Mexico City bans single-use plastic items as capital’s disposable consumption overflows
08 Jan 2021 --- Mexico City has kicked off the new year with a ban on certain single-use plastic packaging, following a year-long preparation.
Since January 1, 2021, the commercialization, distribution and delivery of some products made entirely or partially of plastics, designed for disposal after a single use, except those that are compostable, have been prohibited.
The ban includes plastic forks, knives, spoons, mixer sticks, plates, straws, cotton swabs, balloons and balloon sticks, cups and their lids, trays to transport food and tampon applicators.
“The ban’s main objective is to achieve responsible consumption, where the people of the capital stop using single-use plastics and generating pollution to the city and the planet,” says Andrée Lilian Guigue Pérez, general director of Environmental Impact Assessment and Regulation [translated from Spanish].
Last year alone, Mexico City produced around 13,000 tons of garbage per day, according to the capital’s environmental agency.
With an UN-estimated population of over 21.5 million in 2018, Mexico City is the fifth most populous city globally. In 1960, the beginning of the plastics era, it was just over 5 million.
Reasons for the ban
Although plastics may facilitate everyday consumption, their irresponsible use has caused grave consequences to the environment and living beings.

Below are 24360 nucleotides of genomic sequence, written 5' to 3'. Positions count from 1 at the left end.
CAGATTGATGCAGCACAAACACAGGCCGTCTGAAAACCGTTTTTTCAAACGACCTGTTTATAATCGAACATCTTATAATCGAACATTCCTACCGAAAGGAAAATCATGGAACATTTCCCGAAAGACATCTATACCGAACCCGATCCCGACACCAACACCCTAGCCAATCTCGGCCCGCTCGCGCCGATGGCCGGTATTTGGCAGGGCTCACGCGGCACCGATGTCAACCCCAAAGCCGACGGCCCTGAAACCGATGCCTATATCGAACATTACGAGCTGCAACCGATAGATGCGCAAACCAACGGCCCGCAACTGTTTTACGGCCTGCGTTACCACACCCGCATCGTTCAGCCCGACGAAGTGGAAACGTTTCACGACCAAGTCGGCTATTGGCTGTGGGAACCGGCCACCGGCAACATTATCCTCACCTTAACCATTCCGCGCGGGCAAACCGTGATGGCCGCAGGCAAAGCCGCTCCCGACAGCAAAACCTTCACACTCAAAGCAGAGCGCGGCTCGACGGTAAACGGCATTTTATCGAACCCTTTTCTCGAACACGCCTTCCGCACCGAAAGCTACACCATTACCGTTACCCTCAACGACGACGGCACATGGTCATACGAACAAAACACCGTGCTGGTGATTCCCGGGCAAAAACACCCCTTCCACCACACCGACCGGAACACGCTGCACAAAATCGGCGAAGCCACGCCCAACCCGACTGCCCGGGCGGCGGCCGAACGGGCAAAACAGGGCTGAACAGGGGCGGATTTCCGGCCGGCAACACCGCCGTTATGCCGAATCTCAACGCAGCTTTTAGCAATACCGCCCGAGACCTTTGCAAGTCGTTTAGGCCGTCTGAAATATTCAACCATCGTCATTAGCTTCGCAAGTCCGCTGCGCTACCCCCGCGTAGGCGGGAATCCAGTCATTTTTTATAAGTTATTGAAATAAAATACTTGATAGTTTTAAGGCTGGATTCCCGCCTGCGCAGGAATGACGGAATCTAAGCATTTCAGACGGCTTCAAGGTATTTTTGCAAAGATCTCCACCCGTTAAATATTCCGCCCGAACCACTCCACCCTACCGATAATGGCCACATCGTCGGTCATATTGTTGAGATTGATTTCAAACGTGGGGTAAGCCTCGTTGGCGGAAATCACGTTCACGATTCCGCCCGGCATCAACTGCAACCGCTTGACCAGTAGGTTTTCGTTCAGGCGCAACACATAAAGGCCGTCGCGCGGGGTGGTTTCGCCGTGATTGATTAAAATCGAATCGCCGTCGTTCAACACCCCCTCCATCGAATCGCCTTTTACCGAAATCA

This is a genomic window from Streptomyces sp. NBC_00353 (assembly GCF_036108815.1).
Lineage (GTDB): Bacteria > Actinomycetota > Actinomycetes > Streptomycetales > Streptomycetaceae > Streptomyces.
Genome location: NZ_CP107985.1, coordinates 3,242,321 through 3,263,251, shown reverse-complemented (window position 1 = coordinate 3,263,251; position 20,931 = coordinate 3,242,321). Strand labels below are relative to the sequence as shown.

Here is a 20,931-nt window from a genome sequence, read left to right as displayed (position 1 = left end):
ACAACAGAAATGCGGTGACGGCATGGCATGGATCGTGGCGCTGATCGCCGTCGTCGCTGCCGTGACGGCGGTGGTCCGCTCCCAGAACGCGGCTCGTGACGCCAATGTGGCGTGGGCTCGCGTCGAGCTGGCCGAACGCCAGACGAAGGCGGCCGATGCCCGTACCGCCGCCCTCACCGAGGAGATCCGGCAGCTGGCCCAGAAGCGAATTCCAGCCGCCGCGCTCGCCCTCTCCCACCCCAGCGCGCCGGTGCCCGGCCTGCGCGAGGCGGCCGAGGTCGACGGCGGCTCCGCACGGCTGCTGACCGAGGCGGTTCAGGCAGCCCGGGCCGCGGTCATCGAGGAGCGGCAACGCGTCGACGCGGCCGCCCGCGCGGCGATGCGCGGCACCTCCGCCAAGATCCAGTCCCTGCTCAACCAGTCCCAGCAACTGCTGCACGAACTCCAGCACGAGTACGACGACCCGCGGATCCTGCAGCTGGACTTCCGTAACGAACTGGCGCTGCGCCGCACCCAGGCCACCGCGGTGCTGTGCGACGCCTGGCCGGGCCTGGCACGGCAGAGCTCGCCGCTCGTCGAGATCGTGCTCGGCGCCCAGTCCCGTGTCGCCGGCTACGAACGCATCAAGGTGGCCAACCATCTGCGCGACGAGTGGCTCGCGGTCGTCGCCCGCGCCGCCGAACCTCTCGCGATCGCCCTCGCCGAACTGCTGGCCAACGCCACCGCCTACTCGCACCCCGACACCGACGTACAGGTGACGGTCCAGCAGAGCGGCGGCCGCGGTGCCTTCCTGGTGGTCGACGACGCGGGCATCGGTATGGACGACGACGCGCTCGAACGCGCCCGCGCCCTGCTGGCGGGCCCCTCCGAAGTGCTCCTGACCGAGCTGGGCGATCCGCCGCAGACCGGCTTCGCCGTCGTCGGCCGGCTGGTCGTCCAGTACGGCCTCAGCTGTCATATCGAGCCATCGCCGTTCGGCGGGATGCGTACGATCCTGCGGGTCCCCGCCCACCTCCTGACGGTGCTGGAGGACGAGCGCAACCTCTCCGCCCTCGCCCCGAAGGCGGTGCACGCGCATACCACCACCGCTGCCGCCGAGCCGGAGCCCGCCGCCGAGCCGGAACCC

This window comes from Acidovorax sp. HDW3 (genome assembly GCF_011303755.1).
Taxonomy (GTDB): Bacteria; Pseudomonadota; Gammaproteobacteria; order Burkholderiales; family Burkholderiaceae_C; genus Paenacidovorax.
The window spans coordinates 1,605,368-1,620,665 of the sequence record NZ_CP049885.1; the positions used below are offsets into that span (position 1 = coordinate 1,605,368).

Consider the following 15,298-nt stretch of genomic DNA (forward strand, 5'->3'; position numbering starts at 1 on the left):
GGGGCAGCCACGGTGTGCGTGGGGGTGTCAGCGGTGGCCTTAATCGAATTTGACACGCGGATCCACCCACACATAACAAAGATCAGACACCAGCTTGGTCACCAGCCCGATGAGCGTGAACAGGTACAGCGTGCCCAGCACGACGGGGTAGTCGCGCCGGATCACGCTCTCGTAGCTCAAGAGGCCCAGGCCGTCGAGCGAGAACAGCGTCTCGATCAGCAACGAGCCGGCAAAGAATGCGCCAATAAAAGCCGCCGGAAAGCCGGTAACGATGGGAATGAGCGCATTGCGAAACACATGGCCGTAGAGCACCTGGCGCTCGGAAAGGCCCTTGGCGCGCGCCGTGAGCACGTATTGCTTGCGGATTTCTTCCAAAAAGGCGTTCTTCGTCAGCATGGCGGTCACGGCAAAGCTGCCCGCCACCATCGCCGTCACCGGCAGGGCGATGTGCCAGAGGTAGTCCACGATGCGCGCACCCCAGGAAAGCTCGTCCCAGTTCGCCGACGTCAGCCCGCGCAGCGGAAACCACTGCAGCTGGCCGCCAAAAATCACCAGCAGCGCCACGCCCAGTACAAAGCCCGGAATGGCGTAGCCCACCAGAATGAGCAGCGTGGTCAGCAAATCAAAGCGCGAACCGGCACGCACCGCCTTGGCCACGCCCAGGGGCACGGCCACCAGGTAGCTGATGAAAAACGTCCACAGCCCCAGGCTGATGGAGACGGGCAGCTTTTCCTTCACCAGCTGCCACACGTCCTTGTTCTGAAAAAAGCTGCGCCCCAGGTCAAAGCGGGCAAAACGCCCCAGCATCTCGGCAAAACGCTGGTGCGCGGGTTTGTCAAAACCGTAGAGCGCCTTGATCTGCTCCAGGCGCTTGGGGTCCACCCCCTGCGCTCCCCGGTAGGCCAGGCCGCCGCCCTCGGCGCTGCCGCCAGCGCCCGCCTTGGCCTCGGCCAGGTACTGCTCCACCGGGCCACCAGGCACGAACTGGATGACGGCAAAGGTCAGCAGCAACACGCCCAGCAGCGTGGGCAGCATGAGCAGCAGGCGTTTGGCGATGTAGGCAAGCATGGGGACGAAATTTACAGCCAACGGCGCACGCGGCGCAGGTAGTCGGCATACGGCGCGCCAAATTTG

Excessive single-use plastic consumption obstructs canals, irrigation and sewage systems, creating high costs in the capital’s waste management and confinement departments.
The city is also confronted with increased pressure on its healthcare system. Generated from plastic packaging, Mexico City’s Secretary of Environment (Sedema) warns microplastics that enter the body can release toxins that damage the nervous system, the digestive tract, arteries and the reproductive system.
According to Sedema, capital residents consume around 2,000 microplastics every week, equivalent to 21 g per month.
Urging citizen support
To ensure a smooth transition, Sedema visited 1,432 restaurants and foodservice establishments from July to December 11, 2020 to raise sufficient awareness of the impact caused by these products ahead of the ban taking effect.
Last year, a total of 54 inspection tours were conducted in which 174 warnings were issued to premises that did not comply with the regulations.
Initially, the focus is on consumer education, but there have been concerns that without the imposition of fines, a complete end to single-use plastic waste is not likely.
Deutsche Welle reports the city also produces more than 7 million tons of plastic per year. Around 48 percent of it is used for packaging and while much of it is recyclable, a lot of the materials do not end up being recycled.
By Anni Schleicher
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